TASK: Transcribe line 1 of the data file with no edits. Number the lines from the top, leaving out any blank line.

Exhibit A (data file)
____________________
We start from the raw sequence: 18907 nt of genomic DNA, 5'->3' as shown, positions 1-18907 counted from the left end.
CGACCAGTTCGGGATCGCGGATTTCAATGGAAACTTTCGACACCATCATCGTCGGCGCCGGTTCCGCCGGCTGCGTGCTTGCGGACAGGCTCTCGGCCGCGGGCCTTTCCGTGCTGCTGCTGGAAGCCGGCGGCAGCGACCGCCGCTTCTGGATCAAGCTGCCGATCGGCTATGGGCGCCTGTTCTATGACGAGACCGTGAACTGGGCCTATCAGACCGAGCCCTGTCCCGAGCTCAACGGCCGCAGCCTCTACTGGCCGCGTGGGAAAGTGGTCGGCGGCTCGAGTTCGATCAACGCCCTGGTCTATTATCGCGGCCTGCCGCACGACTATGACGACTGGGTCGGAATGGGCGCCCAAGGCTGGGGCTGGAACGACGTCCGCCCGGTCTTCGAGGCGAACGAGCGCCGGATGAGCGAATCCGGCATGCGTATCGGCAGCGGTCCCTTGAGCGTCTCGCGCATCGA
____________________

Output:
We start from the raw sequence: 18907 nt of genomic DNA, 5'->3' as shown, positions 1-18907 counted from the left end.